Private Market Glossary

What does pre-IPO company mean?

A pre-IPO company is an entity that has yet to have an initial public offering (IPO). Therefore, a pre-IPO company is a privately owned business. While essentially all private companies could be considered pre-IPO companies, generally this term is reserved for businesses that appear on track for an upcoming IPO, whether in the near term or further into the future.

Pre-IPO company definition - Forge

A better understanding of pre-IPO companies

For-profit companies generally fall into one of two categories: public or private. If a company is public, that means generally anyone can buy and sell that company’s stock. If a company is private, its securities typically trade on a more limited basis among accredited investors. A pre-IPO company exists in the private realm, but it’s typically a company that could be on its way toward entering the public realm. For example, a startup moving through the pre-IPO stages might have gone from seed funding through Series D funding, and as it matures, it might seem likely that an IPO is next. Keep in mind, though, pre-IPO companies may also choose to not go public at all.

Going public via an IPO can provide significant liquidity to early investors and employees, while also giving companies a chance to raise more capital and receive clear valuations. Although companies can go public through other approaches — such as a direct listing, which means directly selling existing shares on the public market — going public is often synonymous with conducting an IPO. So, a pre-IPO company is one that seems on track to go public via an IPO, although it might end up staying private for many years, being acquired, or having a direct listing. Of course, a private company could also go out of business before reaching any of these events.

What role do pre-IPO companies play in the private market?

The private market is generally composed of pre-IPO companies. So, in some sense, they are one and the same. However, if a company seems like it would remain private forever, such as a single-member LLC that’s too small to attract public market interest, then it probably wouldn’t be considered a pre-IPO company. When private market investors trade pre-IPO stock, they might be basing their decisions on their estimates of if/when an IPO will likely take place. For example, if a startup is maturing through fundraising rounds, such as Series A, Series B, Series C, etc., a private market investor might buy pre-IPO stock in the hopes that the company goes public at a higher valuation. Following the IPO, the investor could easily gain liquidity by selling that stock on the open public market (once any restrictions applicable to investors that held stock before the IPO go away), which is generally more transparent and has lower trading costs compared to the private market. Valuing pre-IPO companies can be complex and somewhat subjective, but savvy investors can look at information such as private market trading data and fundraising data to better evaluate a pre-IPO stock.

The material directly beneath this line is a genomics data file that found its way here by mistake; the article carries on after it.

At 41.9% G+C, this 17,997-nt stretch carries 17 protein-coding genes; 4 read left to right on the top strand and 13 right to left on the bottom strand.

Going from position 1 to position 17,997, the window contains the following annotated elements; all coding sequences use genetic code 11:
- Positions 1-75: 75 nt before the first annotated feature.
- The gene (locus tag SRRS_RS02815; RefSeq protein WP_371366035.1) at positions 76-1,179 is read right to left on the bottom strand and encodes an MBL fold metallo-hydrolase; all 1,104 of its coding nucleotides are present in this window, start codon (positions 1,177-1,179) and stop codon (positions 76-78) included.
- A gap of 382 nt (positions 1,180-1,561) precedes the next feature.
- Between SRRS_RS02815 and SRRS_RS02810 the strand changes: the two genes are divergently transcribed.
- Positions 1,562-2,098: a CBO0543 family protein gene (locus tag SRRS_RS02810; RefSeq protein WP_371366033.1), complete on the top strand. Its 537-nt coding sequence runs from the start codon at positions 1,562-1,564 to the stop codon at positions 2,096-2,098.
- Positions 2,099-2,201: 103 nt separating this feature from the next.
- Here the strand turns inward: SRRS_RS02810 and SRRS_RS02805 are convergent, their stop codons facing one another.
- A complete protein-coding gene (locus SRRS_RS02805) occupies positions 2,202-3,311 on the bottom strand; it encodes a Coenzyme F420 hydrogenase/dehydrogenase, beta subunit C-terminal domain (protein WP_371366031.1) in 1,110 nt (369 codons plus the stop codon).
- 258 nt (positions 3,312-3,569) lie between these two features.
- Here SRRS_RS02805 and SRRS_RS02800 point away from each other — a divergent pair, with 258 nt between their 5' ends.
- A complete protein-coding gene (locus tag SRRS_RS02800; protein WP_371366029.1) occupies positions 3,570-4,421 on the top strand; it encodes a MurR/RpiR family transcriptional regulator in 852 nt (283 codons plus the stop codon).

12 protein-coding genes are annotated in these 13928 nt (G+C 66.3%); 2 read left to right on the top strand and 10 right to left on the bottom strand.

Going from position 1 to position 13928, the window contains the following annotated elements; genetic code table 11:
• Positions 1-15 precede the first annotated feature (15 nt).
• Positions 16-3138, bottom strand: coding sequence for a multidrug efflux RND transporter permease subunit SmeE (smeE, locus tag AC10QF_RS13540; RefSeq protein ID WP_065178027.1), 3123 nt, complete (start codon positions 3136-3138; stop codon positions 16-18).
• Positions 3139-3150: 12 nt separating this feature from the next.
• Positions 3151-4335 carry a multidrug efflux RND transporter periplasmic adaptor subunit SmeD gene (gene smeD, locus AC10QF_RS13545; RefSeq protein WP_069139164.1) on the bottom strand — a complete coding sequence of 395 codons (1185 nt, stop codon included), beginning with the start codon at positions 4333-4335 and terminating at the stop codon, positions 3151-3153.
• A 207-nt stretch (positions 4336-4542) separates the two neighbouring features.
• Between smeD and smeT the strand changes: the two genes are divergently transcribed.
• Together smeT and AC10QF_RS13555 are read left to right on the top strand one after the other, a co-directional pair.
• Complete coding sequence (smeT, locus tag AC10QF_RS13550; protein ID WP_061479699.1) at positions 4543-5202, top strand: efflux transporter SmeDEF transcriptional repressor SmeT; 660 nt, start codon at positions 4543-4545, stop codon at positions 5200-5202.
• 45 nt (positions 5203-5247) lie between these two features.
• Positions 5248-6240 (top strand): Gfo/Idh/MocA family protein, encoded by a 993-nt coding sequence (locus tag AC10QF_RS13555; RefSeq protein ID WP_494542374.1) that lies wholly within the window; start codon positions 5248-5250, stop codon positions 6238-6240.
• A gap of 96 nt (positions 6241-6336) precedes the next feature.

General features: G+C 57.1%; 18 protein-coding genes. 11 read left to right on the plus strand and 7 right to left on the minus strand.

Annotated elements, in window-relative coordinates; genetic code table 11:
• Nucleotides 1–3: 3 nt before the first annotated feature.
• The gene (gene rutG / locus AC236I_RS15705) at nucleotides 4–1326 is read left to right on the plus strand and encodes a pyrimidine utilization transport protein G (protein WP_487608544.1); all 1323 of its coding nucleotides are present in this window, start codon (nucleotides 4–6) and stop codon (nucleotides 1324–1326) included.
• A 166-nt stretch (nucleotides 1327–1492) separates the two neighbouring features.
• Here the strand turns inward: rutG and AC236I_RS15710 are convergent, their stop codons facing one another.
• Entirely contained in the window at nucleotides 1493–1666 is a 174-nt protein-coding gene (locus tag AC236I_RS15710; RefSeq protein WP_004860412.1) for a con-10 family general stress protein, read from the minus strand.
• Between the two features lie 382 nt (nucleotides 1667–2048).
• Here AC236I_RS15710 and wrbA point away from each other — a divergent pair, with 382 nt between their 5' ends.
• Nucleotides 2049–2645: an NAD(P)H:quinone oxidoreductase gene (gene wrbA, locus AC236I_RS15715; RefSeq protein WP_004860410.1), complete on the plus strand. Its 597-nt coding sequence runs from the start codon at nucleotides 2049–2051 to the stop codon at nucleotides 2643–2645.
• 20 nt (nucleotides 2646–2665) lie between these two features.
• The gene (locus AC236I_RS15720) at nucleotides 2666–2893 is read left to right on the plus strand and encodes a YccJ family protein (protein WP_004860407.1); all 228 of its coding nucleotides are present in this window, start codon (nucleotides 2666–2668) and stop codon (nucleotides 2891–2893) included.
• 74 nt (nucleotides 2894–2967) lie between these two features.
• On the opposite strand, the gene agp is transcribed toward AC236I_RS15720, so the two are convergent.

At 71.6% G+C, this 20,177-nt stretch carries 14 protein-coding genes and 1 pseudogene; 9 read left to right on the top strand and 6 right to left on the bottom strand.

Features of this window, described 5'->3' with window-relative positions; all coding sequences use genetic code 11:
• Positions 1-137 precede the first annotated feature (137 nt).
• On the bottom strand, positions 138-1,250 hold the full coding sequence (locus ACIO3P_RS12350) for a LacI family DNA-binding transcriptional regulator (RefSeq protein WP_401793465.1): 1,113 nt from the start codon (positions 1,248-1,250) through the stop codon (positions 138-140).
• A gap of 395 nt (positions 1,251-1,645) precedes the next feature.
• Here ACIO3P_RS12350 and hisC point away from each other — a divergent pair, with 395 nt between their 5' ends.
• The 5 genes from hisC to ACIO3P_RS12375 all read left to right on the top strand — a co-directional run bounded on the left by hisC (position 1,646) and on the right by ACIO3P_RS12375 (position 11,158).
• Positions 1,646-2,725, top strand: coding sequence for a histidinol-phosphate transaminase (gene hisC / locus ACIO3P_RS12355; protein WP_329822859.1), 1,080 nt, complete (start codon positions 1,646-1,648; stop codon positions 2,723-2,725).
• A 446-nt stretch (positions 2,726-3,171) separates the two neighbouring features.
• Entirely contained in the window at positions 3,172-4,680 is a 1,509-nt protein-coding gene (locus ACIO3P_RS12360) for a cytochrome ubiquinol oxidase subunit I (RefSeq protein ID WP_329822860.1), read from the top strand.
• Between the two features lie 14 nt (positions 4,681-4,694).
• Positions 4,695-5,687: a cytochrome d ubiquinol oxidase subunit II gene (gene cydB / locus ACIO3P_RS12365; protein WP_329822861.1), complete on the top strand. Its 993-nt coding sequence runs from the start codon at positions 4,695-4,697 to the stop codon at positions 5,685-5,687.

What are some examples of pre-IPO companies?

Some examples of pre-IPO companies* include:

*These are just a few examples of the many pre-IPO companies that exist. Keep in mind that this list is subject to change, such as if a company decides to stay private indefinitely amidst difficult market conditions, is acquired, or goes out of business.

Frequently asked questions about Pre-IPO companies

How to invest in pre-IPO companies?

To invest in pre-IPO companies generally requires being an accredited investor, meaning a person or entity meets certain financial or professional criteria, as defined by the Securities and Exchange Commission (SEC) 1. If eligible, they can invest in pre-IPO companies through private, secondary marketplaces such as Forge Markets, which match buyers and sellers (among other methods).

If a company is considered pre-IPO, is there a guarantee it will conduct an IPO?

No, a pre-IPO company is not guaranteed to conduct an IPO. Pre-IPO companies might look like they’re headed towards an IPO or even discuss plans to go public, but that may never materialize.

What are other exit scenarios for pre-IPO companies?

Pre-IPO companies might not conduct an IPO and instead have other exits such as getting acquired by a private company, going public via getting acquired by a special purpose acquisition company (SPAC), conducting a direct listing, or engaging in a tender offer. It can be hard to predict an exit, but some companies announce their intentions ahead of time. Additionally, it’s important to keep in mind that any company can go out of business before it reaches any of these events.


About the Author

Jake Safane specializes in financial reporting and is a former thought leadership editor for The Economist with articles appearing in Business Insider and The Washington Post among other media outlets. Mr. Safane has received compensation from Forge Global, Inc. for authoring this article. Read more from Jake.

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